Preparation is getting ready for the next disaster that comes. For a storm or flood, it means establishing a warning system, setting aside food or water stocks, making ready an evacuation center or training volunteers.
In the Philippines, floods have become a common occurrence. It is not only Metro Manila that suffers from flooding but other provinces as well. What can be done to save lives? “In the event of a disaster, warning communities can make the difference between life and death,” the Tearfund said.
In “Disasters and the Local Church,” authors Bill Crooks and Jackie Mouradian shares some examples of early warning systems: depth market posts, rope and belts, lookouts, and raising the alarm.
In some countries, communities place a series of bamboo poles in a river, with depth marks (as on a ruler) along the pole. Three colors are often used: green at the bottom, meaning “safe”; yellow in the middle, for alert level; and red nearer the top, which means “danger.”
“The color gives an indication of how quickly the water is rising,” Crooks and Mouradian points out. “During heavy rain, some community members should be given the task of monitoring the water level and warming the community if the water reaches the danger level.”
Rope and bells is common in the Philippines but not often used. In this method, ropes are tied over the rivers, with flags and small bells attached. If the river level rises, the bells ring, alerting people to the imminent danger.
In some parts of Afghanistan, during the flash flood season a community will send young men to herd goats in the high hills and watch for surges of water in the stream bed. “If the lookout sees the water rising quickly, he will alert the community through firing an air rifle, blowing a horn, or another signal that can be heard over long distances,” the two authors write.
What should the people do once the water level has reached the critical stage? “Once the water has risen above the danger level, all members of the community must be alerted, and those in danger must be asked to move to higher ground,” said Crooks and Mouradian.
Many communities have developed ways of passing on warnings including using church bells, mosque loudspeakers, mobile phones, gongs and megaphones (carried by volunteers on bicycles).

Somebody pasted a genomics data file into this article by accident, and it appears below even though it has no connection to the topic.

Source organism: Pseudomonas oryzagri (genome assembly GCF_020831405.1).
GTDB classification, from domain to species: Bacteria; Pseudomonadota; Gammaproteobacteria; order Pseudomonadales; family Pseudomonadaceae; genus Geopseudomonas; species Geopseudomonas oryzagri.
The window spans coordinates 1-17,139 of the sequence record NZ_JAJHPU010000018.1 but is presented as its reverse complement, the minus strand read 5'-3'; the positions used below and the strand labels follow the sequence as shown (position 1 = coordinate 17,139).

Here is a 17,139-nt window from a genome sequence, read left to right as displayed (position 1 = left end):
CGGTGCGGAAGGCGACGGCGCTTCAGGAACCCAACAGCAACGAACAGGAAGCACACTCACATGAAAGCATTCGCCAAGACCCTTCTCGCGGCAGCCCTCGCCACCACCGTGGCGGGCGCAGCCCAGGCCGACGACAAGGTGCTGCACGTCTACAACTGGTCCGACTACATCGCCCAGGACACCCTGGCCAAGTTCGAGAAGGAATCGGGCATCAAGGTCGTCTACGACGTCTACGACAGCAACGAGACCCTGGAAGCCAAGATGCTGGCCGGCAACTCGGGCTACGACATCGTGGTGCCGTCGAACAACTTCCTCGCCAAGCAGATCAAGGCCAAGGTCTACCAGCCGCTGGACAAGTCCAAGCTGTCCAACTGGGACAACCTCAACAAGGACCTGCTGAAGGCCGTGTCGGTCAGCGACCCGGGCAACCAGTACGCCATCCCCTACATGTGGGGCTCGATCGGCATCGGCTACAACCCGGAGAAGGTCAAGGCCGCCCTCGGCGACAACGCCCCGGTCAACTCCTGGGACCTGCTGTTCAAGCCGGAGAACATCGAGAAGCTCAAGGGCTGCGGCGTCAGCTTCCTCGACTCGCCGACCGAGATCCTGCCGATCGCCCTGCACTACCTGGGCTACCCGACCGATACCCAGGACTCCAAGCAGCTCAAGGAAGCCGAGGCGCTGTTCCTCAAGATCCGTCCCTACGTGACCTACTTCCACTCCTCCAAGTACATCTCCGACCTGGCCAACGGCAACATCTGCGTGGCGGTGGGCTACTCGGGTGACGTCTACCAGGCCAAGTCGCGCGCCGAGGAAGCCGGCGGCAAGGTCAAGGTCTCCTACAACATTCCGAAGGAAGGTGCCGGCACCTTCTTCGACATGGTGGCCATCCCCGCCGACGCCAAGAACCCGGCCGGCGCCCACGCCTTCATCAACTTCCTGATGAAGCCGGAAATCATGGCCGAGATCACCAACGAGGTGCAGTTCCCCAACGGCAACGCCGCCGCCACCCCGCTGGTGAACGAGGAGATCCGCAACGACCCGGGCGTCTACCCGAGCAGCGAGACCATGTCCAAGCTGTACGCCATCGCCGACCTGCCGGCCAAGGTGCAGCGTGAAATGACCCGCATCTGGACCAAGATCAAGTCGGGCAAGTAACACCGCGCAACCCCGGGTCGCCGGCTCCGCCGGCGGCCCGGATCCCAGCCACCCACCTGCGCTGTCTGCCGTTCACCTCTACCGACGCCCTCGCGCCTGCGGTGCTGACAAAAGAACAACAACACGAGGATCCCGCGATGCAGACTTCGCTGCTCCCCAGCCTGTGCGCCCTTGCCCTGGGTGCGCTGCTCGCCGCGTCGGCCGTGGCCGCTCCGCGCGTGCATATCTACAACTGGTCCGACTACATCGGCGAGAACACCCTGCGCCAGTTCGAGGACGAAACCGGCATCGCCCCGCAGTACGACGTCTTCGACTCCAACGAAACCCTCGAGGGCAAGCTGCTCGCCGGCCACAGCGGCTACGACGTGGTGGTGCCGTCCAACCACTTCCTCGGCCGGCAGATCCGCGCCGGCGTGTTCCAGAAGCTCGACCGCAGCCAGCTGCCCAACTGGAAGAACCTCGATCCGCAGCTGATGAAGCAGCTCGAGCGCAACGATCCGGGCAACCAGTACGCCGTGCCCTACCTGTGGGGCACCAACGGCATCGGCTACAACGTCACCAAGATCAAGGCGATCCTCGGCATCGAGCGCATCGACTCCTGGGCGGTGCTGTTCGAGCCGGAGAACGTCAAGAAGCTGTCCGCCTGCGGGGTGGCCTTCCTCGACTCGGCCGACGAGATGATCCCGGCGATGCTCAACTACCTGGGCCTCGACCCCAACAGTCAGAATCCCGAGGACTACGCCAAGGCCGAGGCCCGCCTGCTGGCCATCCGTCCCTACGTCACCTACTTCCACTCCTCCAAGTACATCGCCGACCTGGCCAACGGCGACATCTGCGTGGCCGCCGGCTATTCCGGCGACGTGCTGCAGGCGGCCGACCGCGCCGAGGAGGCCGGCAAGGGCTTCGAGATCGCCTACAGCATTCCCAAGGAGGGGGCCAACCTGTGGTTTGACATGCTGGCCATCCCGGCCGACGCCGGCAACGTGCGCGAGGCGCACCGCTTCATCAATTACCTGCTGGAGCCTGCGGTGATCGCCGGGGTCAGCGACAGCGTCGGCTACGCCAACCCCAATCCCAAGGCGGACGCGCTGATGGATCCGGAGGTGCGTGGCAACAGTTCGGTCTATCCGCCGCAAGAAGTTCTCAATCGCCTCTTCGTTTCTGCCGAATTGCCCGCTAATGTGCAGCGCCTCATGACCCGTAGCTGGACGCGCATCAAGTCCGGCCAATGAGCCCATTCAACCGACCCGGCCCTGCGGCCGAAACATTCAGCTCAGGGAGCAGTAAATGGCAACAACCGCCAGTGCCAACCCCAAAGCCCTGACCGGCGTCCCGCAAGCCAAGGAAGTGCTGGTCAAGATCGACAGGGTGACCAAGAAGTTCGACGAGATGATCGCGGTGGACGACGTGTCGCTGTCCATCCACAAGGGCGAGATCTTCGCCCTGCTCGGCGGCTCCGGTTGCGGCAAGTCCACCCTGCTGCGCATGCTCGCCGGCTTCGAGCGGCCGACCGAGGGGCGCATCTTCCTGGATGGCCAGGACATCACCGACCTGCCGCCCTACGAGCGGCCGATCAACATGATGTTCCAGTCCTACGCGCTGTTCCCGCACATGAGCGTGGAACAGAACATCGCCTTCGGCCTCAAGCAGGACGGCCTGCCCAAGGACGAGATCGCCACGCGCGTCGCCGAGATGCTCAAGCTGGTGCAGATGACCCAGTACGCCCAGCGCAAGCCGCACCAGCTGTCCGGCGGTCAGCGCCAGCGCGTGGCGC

In flash floods, the water rises very quickly. “Where mobile phones are working, messages can be passed by mobile from upstream to downstream locations, alerting people to approaching floods,” Crooks and Mouradian suggest.
What about landslides, another common occurrence during heavy rains? They happen when the soil on a slope become unstable, and quantities of soil, mud and rock start to move down the slope. They cause serious damage and are difficult to predict.
The Tearfund publication shares this tip on what to do during landslides: In high-risk areas, volunteer teams can check for earth movement during periods of heavy rainfall and be prepared to give warnings to people if a landslide is starting.
In addition, appropriate tools should be kept accessible to dig out casualties, plus First Aid materials. A school, church, or other public building can become an evacuation center – pre-equipped with clean water and latrines.
“Disasters bring with them great challenges,” says Alice Keen, the Tearfund editor. “Rescue, response, and recovery are followed by reconstruction and rebuilding lives. But the work doesn’t stop there. Reducing the risk of future disasters is the key to preventing the loss of more lives.”
The world’s weather has completely changed. Filipinos should not be complacent when it comes to disasters. Senator Loren Legarda, who chairs the Senate Committee on Climate Change, reminds us: “There will be many more typhoons, earthquakes and other natural hazards that will come our way. But, let us not be content in having beautiful systems for disaster response and relief. The challenge at hand is to do more and to do better in prevention and risk reduction.”